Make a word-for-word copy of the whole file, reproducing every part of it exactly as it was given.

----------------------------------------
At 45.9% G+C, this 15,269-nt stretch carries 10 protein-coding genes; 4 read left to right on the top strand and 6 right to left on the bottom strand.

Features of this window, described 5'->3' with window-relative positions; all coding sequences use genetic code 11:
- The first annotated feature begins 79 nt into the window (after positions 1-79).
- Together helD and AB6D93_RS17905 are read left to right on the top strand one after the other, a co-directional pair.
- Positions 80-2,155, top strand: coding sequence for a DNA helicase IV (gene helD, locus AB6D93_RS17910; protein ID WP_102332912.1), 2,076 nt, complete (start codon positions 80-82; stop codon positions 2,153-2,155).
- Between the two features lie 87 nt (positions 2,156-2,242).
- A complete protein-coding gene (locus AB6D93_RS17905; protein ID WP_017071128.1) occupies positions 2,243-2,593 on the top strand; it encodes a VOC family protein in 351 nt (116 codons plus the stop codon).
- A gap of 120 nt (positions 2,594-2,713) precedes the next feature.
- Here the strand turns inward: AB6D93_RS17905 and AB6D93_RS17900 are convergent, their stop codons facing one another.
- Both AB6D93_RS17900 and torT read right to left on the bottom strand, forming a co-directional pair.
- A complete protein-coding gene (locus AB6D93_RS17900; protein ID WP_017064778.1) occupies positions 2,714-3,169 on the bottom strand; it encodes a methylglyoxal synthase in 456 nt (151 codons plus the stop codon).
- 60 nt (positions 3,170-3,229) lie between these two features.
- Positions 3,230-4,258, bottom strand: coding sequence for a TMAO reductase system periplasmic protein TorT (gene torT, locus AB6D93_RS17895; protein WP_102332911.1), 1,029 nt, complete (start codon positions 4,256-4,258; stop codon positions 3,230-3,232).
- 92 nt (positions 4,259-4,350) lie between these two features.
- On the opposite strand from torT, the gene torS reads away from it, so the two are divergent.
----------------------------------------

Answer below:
At 45.9% G+C, this 15,269-nt stretch carries 10 protein-coding genes; 4 read left to right on the top strand and 6 right to left on the bottom strand.

Features of this window, described 5'->3' with window-relative positions; all coding sequences use genetic code 11:
- The first annotated feature begins 79 nt into the window (after positions 1-79).
- Together helD and AB6D93_RS17905 are read left to right on the top strand one after the other, a co-directional pair.
- Positions 80-2,155, top strand: coding sequence for a DNA helicase IV (gene helD, locus AB6D93_RS17910; protein ID WP_102332912.1), 2,076 nt, complete (start codon positions 80-82; stop codon positions 2,153-2,155).
- Between the two features lie 87 nt (positions 2,156-2,242).
- A complete protein-coding gene (locus AB6D93_RS17905; protein ID WP_017071128.1) occupies positions 2,243-2,593 on the top strand; it encodes a VOC family protein in 351 nt (116 codons plus the stop codon).
- A gap of 120 nt (positions 2,594-2,713) precedes the next feature.
- Here the strand turns inward: AB6D93_RS17905 and AB6D93_RS17900 are convergent, their stop codons facing one another.
- Both AB6D93_RS17900 and torT read right to left on the bottom strand, forming a co-directional pair.
- A complete protein-coding gene (locus AB6D93_RS17900; protein ID WP_017064778.1) occupies positions 2,714-3,169 on the bottom strand; it encodes a methylglyoxal synthase in 456 nt (151 codons plus the stop codon).
- 60 nt (positions 3,170-3,229) lie between these two features.
- Positions 3,230-4,258, bottom strand: coding sequence for a TMAO reductase system periplasmic protein TorT (gene torT, locus AB6D93_RS17895; protein WP_102332911.1), 1,029 nt, complete (start codon positions 4,256-4,258; stop codon positions 3,230-3,232).
- 92 nt (positions 4,259-4,350) lie between these two features.
- On the opposite strand from torT, the gene torS reads away from it, so the two are divergent.